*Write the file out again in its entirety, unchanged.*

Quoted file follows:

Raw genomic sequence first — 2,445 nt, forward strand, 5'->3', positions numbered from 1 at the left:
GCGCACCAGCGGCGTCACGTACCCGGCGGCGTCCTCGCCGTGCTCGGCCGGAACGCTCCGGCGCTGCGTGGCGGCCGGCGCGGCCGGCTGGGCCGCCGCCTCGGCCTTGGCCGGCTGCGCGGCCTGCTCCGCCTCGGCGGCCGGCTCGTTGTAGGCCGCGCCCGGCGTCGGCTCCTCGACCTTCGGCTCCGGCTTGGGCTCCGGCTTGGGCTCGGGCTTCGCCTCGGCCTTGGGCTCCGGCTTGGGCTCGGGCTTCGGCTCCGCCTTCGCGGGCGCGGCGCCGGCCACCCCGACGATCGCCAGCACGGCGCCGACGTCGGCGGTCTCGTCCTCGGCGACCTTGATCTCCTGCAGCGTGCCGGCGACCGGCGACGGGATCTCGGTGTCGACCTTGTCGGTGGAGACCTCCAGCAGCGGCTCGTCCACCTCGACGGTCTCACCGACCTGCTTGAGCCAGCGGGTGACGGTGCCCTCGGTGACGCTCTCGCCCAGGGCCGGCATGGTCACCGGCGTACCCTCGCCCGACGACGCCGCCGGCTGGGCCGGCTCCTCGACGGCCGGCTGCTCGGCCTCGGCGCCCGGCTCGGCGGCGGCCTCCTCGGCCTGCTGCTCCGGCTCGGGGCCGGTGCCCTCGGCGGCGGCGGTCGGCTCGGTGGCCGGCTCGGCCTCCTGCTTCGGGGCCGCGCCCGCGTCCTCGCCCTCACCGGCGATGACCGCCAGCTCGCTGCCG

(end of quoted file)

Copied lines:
Raw genomic sequence first — 2,445 nt, forward strand, 5'->3', positions numbered from 1 at the left:
GCGCACCAGCGGCGTCACGTACCCGGCGGCGTCCTCGCCGTGCTCGGCCGGAACGCTCCGGCGCTGCGTGGCGGCCGGCGCGGCCGGCTGGGCCGCCGCCTCGGCCTTGGCCGGCTGCGCGGCCTGCTCCGCCTCGGCGGCCGGCTCGTTGTAGGCCGCGCCCGGCGTCGGCTCCTCGACCTTCGGCTCCGGCTTGGGCTCCGGCTTGGGCTCGGGCTTCGCCTCGGCCTTGGGCTCCGGCTTGGGCTCGGGCTTCGGCTCCGCCTTCGCGGGCGCGGCGCCGGCCACCCCGACGATCGCCAGCACGGCGCCGACGTCGGCGGTCTCGTCCTCGGCGACCTTGATCTCCTGCAGCGTGCCGGCGACCGGCGACGGGATCTCGGTGTCGACCTTGTCGGTGGAGACCTCCAGCAGCGGCTCGTCCACCTCGACGGTCTCACCGACCTGCTTGAGCCAGCGGGTGACGGTGCCCTCGGTGACGCTCTCGCCCAGGGCCGGCATGGTCACCGGCGTACCCTCGCCCGACGACGCCGCCGGCTGGGCCGGCTCCTCGACGGCCGGCTGCTCGGCCTCGGCGCCCGGCTCGGCGGCGGCCTCCTCGGCCTGCTGCTCCGGCTCGGGGCCGGTGCCCTCGGCGGCGGCGGTCGGCTCGGTGGCCGGCTCGGCCTCCTGCTTCGGGGCCGCGCCCGCGTCCTCGCCCTCACCGGCGATGACCGCCAGCTCGCTGCCG